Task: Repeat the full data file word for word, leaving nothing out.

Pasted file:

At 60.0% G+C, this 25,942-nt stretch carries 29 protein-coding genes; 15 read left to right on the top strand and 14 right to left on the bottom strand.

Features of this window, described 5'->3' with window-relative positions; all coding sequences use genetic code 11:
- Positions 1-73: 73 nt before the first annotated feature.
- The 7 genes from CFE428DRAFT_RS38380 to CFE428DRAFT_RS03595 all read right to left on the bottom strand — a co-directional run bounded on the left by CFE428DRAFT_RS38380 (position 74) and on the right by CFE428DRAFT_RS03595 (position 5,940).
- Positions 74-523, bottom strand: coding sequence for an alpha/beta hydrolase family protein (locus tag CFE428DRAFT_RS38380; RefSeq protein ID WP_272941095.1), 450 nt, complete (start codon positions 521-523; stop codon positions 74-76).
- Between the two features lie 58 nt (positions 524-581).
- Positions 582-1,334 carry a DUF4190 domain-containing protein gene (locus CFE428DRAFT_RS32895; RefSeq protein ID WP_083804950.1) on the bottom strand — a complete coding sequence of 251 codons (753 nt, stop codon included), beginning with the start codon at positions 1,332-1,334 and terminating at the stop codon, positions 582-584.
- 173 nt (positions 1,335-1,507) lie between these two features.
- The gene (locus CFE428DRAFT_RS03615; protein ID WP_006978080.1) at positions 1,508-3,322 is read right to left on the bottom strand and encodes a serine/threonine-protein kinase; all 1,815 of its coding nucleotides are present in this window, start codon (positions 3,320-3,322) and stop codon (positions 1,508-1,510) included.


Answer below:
At 60.0% G+C, this 25,942-nt stretch carries 29 protein-coding genes; 15 read left to right on the top strand and 14 right to left on the bottom strand.

Features of this window, described 5'->3' with window-relative positions; all coding sequences use genetic code 11:
- Positions 1-73: 73 nt before the first annotated feature.
- The 7 genes from CFE428DRAFT_RS38380 to CFE428DRAFT_RS03595 all read right to left on the bottom strand — a co-directional run bounded on the left by CFE428DRAFT_RS38380 (position 74) and on the right by CFE428DRAFT_RS03595 (position 5,940).
- Positions 74-523, bottom strand: coding sequence for an alpha/beta hydrolase family protein (locus tag CFE428DRAFT_RS38380; RefSeq protein ID WP_272941095.1), 450 nt, complete (start codon positions 521-523; stop codon positions 74-76).
- Between the two features lie 58 nt (positions 524-581).
- Positions 582-1,334 carry a DUF4190 domain-containing protein gene (locus CFE428DRAFT_RS32895; RefSeq protein ID WP_083804950.1) on the bottom strand — a complete coding sequence of 251 codons (753 nt, stop codon included), beginning with the start codon at positions 1,332-1,334 and terminating at the stop codon, positions 582-584.
- 173 nt (positions 1,335-1,507) lie between these two features.
- The gene (locus CFE428DRAFT_RS03615; protein ID WP_006978080.1) at positions 1,508-3,322 is read right to left on the bottom strand and encodes a serine/threonine-protein kinase; all 1,815 of its coding nucleotides are present in this window, start codon (positions 3,320-3,322) and stop codon (positions 1,508-1,510) included.